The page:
Today is a year since I folded a double mattress into the back of an unroadworthy Ford Fiesta and drove it 5.2 miles to our new home. It was a long time coming, moving out of home but I feel I did it at a good time and I’ve learnt a lot in the year that has since passed. I’ve learnt what it truly means to feel alone. I’ve laughed and I’ve cried and on one occasion I managed both in the 107 minute running time of 2007’s blockbuster Enchanted. What a film though right?
I figured I would share some of my words of wisdom, some points to consider, some nuggets I have panned in the last year to better myself and hopefully to now better you. Wouldn’t it be nice if you were better? Here are the ten things I have found most useful in my solitude.
1. If you live alone you don’t need to get a cat.
Now I’m not saying I would never own a cat and I’m all for living a cliché. I’m sat in a cardigan with a cup of black coffee and the curtains closed. I’m a bloody shut in and I love it but in a year when I wasn’t capable of looking after myself a lot of the time I don’t think it would have been fair to drag another flea-ridden fool into it even if his whiskers were noticeably better than mine. What I do know is I’m very good at naming cats. I look forward to the day when I have a pet or a child (same thing really) because I have a league of incredible names already set up for either – Pimento, Kodiak, Ollivander, Whisky GoGo, Morrison, Rigamortis, Chism, Metaphor – all great cat names. I’ll hold off for a bit though, see what happens.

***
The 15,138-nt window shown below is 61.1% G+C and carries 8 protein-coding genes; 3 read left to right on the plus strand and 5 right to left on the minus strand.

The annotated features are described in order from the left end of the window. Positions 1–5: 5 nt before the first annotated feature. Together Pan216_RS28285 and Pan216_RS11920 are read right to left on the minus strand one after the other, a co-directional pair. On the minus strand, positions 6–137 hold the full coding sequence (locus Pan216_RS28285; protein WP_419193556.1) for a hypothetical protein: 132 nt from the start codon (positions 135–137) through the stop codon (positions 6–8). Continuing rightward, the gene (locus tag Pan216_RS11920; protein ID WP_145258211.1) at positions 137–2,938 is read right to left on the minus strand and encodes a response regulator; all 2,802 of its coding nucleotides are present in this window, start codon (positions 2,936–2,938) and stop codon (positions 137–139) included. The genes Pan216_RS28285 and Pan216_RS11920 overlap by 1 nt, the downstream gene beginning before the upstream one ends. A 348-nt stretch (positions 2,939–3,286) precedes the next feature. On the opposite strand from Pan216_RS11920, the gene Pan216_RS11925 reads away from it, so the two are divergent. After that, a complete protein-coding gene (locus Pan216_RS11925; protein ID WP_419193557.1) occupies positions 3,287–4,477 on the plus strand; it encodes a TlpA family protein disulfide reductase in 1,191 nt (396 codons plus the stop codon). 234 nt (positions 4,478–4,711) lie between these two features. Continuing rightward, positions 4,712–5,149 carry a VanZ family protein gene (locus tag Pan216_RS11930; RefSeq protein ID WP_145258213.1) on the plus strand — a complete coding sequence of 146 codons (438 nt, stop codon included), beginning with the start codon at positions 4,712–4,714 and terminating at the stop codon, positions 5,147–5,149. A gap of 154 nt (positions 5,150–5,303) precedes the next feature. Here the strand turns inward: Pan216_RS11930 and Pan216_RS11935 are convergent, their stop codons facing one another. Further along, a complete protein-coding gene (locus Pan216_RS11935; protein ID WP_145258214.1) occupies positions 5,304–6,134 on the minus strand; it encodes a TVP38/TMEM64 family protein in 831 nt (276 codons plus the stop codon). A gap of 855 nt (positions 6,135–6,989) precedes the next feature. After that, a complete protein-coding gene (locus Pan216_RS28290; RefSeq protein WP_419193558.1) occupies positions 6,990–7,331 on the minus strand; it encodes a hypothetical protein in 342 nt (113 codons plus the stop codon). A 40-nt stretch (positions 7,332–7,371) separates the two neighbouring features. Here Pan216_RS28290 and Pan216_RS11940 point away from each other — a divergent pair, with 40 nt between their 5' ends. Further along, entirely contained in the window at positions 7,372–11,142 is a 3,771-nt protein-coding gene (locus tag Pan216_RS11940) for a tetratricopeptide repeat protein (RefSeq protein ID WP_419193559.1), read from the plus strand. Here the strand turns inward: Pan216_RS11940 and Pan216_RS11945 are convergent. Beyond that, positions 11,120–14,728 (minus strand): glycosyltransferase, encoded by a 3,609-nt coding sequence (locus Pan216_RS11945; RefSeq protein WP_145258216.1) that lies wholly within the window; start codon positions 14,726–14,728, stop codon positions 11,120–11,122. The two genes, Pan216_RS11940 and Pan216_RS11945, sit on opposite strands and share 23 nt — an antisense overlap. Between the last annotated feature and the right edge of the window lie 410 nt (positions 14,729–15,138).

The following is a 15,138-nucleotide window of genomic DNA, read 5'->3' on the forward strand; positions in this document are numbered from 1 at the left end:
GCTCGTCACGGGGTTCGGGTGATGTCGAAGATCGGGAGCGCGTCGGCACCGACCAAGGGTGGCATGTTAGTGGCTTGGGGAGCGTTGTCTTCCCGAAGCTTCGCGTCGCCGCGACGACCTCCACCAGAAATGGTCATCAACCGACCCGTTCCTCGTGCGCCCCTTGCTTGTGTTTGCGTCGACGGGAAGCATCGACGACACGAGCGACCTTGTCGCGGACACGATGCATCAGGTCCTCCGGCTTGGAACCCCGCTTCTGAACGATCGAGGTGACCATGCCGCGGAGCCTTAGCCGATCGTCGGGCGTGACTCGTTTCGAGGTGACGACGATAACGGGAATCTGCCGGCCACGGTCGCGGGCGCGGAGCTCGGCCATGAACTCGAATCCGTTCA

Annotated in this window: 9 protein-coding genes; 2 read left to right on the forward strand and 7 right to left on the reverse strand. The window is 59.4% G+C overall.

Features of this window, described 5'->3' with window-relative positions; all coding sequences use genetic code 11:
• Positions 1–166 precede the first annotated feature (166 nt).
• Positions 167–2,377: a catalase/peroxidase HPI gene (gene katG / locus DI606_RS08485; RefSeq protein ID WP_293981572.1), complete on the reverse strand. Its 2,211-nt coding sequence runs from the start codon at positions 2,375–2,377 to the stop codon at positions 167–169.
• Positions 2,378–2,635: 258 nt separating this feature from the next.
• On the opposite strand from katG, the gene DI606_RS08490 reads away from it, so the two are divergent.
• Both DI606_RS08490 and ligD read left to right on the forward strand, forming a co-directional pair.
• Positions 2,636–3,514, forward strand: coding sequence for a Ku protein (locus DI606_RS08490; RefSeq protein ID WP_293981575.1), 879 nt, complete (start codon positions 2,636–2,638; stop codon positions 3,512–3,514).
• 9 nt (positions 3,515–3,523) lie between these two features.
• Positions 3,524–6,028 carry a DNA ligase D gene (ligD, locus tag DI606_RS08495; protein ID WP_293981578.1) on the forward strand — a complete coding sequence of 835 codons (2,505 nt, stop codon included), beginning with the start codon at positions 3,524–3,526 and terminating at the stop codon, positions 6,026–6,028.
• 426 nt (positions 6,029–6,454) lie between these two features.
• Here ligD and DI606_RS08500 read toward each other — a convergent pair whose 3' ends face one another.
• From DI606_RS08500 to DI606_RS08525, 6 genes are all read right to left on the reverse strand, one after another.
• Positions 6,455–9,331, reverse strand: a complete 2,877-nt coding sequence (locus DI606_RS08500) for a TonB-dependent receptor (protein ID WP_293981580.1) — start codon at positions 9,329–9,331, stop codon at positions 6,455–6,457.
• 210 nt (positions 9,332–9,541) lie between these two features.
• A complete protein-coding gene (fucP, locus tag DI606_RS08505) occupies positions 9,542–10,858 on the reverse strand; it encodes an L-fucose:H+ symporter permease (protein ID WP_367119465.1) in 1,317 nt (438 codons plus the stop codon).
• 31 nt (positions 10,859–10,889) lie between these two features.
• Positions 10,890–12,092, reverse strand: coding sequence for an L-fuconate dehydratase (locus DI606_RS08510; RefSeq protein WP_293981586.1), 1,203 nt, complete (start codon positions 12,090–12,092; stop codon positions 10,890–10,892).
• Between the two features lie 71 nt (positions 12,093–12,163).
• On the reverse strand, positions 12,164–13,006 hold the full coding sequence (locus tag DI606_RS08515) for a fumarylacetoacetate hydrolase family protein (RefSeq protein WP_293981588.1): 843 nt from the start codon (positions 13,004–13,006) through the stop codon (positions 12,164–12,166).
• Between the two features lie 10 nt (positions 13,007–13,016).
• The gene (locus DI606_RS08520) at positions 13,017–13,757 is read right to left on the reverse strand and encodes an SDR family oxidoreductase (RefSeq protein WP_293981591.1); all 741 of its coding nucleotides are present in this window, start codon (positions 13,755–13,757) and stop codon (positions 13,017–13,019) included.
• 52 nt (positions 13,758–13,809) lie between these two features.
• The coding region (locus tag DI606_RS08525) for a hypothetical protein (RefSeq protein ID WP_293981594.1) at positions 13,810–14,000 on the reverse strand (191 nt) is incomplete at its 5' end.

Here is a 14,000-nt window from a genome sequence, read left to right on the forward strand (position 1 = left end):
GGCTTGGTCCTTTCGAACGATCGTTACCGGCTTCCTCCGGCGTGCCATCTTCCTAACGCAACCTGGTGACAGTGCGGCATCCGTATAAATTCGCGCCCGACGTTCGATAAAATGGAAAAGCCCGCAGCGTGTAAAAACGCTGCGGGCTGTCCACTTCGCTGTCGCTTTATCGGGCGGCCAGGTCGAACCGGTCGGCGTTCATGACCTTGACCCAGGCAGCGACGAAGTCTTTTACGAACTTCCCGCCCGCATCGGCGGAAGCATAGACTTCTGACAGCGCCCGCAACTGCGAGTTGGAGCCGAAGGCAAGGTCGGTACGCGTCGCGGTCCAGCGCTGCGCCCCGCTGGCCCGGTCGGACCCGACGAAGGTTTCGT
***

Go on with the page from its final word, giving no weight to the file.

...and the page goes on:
2. It is easy to see how so many pensioners freeze to death each year.
Heating is really expensive. This is why I’m all for renewable energy and jumpers, sometimes at the same time but you don’t want to get your finest knitwear caught in a wind turbine. I’m lucky in that I am hot
most of the time and also thrifty but I can see how things quickly get out of hand. I’m reminded of a New Years Eve party I once threw where, in an attempt to get the girls to take their clothes off, two friends of
mine cranked the heating up and the lot of us saw in the cool yule looking like we were gurning our way through a steam room. That little stunt probably cost someone money. Not me, because I didn’t pay for the gas but someone, most likely my old man, had to fork out for that heat. Just to stay warm you have to pay… When you break something down like that it stops making sense. For other examples, watch yourself walk. It is mental. What are your feet and what are they doing? Further example; keep saying my surname to yourself.
3. It takes a while to work out nobody is going to burst in.
For a long time after I moved in, I lived in a state of anxiety. Actually, that was happening before I got the flat, scratch that. For a long time after I moved in I was waiting for someone to drop by. People do. There’s about five of them in total I think and they’re alright really. What I mean is I have grown up living with large groups of people, most of whom it seems were keen on walking in on me masturbating.